Mike, look on your current motor plate, it will state the frame style, the rpm, the hp and the volts/amps. You need an INDUCTION motor TEFC 1,5 HP 110 V with the same rpm, the amps will be 13 to 15. The frame must be the same style as it's the mounting style. The tefc means totally enclosed fan cooled. Good motors are in increasing cost Emerson Electric, Dayton, Baldor and there are others. Measure your shaft diameter as that's another selection factor so it fits your pulley.

Now shop amazon, local motor supply/rebuilders from your yellow pages, the major tool companies,  industrial suppliers or delta if you don't care about the $. There are expensive  1.75 hp motors at 110v but you should not need that with a 14" saw. Over that-2hp- your looking at 220v. I would not look at 3/4 or 1hp if you want to up grade. That looks like old iron and with a 1.5 hp it will be a killer saw at that size 14". Look to spend 150 to 275 for a quality motor that you will have for a long time. Paddy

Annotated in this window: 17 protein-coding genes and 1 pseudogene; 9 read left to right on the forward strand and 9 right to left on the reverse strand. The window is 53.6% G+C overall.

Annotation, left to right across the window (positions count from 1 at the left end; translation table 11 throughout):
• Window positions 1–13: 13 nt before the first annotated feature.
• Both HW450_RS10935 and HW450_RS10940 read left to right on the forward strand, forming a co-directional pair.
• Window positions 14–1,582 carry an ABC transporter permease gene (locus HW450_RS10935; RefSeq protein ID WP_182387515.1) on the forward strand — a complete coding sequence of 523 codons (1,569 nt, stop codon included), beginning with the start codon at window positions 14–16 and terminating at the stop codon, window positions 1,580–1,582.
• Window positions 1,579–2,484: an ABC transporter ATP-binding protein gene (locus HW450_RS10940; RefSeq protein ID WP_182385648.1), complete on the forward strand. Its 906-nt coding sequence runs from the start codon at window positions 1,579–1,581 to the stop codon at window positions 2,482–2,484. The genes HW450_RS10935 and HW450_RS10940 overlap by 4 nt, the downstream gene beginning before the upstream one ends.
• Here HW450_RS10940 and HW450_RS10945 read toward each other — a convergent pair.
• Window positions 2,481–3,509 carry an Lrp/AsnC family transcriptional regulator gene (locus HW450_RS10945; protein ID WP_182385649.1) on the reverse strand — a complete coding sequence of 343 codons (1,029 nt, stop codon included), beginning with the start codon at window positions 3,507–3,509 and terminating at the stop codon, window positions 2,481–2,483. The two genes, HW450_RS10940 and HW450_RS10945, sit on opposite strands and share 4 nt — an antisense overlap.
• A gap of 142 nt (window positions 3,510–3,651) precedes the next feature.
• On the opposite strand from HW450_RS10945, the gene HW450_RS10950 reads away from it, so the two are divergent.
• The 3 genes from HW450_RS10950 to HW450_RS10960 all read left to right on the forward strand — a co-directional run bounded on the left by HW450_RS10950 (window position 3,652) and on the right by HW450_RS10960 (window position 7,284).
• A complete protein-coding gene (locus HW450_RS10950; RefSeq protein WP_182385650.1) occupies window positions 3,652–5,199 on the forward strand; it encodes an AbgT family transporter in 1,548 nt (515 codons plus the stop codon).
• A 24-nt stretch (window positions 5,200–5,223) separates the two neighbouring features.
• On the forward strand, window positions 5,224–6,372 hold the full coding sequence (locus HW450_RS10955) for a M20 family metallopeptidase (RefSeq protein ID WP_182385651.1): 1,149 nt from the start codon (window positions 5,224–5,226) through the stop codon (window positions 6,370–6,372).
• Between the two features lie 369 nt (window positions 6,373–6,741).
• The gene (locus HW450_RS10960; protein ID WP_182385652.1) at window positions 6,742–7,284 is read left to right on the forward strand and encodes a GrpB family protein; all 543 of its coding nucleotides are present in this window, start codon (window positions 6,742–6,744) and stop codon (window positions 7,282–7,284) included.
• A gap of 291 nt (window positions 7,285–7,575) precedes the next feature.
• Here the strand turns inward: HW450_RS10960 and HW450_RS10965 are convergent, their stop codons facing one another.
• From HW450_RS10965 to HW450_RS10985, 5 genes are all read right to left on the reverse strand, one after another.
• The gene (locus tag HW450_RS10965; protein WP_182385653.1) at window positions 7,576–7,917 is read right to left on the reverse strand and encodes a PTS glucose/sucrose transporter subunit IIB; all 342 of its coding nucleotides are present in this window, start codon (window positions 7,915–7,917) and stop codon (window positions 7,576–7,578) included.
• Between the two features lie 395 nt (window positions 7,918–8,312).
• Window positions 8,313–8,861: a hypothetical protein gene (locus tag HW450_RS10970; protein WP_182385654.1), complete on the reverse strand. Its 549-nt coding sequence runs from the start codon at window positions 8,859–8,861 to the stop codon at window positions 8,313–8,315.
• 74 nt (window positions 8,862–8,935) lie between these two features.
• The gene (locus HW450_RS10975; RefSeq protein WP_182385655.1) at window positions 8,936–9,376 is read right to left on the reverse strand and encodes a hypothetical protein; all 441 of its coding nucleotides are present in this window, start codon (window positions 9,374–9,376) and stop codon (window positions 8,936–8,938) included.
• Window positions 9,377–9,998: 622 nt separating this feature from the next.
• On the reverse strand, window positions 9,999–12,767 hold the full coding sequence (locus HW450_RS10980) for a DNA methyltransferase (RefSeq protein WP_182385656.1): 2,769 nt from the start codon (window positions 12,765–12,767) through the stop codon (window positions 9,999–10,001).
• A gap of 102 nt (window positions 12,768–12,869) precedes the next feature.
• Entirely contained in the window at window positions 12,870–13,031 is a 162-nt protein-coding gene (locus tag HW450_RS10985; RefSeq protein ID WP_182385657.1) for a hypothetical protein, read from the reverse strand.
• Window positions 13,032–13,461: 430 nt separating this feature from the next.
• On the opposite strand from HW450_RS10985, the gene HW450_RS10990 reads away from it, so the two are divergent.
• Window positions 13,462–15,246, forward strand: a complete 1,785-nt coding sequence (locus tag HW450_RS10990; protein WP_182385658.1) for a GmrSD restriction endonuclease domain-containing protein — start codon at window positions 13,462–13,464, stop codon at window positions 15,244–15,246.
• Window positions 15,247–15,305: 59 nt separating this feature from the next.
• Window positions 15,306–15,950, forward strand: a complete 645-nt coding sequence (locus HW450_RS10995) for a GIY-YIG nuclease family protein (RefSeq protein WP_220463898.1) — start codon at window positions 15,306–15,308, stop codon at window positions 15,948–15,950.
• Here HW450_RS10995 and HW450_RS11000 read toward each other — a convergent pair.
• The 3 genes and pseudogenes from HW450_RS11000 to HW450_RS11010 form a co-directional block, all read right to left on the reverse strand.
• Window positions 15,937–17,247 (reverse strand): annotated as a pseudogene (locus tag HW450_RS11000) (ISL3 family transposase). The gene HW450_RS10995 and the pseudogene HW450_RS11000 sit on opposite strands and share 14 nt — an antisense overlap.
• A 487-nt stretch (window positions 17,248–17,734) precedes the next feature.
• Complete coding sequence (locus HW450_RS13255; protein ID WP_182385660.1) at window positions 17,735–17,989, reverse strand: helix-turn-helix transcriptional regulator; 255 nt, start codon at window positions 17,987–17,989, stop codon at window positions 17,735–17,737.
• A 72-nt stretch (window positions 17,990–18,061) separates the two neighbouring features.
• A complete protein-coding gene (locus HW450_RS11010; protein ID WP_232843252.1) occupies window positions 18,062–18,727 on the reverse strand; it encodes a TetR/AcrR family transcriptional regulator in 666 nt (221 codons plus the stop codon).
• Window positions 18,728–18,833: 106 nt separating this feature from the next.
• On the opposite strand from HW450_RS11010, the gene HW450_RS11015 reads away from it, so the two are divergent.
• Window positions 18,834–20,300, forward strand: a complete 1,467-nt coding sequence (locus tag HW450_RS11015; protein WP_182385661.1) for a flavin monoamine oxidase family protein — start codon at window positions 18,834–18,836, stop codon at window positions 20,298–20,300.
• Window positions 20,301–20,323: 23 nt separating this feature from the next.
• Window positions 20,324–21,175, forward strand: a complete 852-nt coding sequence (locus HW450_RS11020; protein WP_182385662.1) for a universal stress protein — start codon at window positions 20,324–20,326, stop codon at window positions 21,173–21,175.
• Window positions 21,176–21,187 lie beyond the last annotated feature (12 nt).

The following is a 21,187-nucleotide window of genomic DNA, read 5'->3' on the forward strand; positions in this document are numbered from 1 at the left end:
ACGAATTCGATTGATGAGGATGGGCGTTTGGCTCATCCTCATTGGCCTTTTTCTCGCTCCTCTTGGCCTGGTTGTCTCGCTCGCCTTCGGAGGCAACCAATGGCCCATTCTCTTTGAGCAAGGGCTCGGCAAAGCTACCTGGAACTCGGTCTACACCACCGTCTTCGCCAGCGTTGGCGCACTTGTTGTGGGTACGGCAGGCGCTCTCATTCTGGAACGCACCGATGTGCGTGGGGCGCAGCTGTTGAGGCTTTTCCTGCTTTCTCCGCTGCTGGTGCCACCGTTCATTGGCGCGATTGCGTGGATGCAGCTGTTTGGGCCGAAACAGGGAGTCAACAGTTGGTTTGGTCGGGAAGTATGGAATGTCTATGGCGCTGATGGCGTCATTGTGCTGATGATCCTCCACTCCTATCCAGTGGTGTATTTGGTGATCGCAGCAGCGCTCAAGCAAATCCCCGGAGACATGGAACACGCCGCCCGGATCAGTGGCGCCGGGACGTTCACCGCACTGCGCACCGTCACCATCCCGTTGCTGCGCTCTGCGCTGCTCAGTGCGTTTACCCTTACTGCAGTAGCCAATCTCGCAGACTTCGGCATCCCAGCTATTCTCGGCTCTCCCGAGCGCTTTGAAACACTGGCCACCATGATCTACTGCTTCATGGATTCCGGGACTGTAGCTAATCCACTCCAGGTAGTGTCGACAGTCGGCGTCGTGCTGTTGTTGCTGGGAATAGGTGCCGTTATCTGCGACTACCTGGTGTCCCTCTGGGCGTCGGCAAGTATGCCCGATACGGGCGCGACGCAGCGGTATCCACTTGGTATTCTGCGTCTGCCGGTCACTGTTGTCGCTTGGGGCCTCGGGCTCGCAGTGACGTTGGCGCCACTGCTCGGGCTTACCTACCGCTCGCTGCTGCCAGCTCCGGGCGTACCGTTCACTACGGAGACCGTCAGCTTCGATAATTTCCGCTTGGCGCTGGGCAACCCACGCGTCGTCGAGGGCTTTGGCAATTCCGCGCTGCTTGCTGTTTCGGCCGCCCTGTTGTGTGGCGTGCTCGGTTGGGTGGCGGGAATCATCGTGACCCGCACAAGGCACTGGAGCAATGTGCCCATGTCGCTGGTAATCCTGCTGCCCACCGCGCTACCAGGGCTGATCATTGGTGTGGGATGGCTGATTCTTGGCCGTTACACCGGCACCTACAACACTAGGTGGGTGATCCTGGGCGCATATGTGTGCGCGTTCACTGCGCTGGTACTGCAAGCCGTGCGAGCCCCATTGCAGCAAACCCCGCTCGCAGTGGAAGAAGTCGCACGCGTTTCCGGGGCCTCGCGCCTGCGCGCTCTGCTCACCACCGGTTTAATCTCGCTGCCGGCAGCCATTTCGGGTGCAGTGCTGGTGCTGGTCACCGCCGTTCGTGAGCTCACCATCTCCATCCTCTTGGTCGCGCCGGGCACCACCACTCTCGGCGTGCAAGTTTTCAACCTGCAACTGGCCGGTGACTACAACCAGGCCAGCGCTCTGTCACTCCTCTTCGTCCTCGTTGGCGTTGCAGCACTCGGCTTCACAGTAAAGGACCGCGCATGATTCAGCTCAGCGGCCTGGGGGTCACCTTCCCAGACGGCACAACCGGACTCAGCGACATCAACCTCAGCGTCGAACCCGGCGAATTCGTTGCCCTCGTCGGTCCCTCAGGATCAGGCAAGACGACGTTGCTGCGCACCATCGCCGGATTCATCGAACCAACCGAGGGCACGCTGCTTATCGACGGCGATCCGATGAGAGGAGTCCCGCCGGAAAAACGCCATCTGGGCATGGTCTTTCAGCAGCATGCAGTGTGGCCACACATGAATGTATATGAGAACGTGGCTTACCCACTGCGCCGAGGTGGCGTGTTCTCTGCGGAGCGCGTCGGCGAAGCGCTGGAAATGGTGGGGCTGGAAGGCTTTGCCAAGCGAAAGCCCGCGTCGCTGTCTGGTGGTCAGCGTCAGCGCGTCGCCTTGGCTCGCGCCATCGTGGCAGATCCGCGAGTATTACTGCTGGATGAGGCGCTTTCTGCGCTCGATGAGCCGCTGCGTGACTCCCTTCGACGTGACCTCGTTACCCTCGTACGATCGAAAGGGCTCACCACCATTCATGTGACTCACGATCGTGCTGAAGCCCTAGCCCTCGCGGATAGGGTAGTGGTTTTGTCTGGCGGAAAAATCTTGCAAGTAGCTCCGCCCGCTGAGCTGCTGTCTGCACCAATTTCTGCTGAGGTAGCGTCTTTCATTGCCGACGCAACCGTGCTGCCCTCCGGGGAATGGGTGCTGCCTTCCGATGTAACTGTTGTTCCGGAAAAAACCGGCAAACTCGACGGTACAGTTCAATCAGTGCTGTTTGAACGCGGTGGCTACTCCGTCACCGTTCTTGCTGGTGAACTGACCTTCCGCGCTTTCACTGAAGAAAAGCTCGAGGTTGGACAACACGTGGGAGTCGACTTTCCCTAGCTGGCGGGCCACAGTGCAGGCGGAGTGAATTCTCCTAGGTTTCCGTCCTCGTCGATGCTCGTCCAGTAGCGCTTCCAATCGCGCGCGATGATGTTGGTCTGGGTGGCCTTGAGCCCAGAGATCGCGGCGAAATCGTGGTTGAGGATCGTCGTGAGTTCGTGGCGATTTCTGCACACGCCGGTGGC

mvflaim's picture

(post #101087, reply #4 of 29)


Will this type of motor work? My current motor is 1725 rpm with a 5/8" shaft.

thanks mike


Edited 10/6/2007 10:26 pm ET by mvflaim

Napie's picture

(post #101087, reply #6 of 29)

Don't worry about shaft size, you can get a different pully to fit.

PADDYDAHAT's picture

(post #101087, reply #9 of 29)

Mike, that looks like it is just what the doctor ordered. You should check your frame type but it looks correct, just drill slot holes to mount if you have to and I found it good  to use a 1 1/2" flat bar as a stiffener under the pedestal across each pair of bolts front and back. Paddy

mvflaim's picture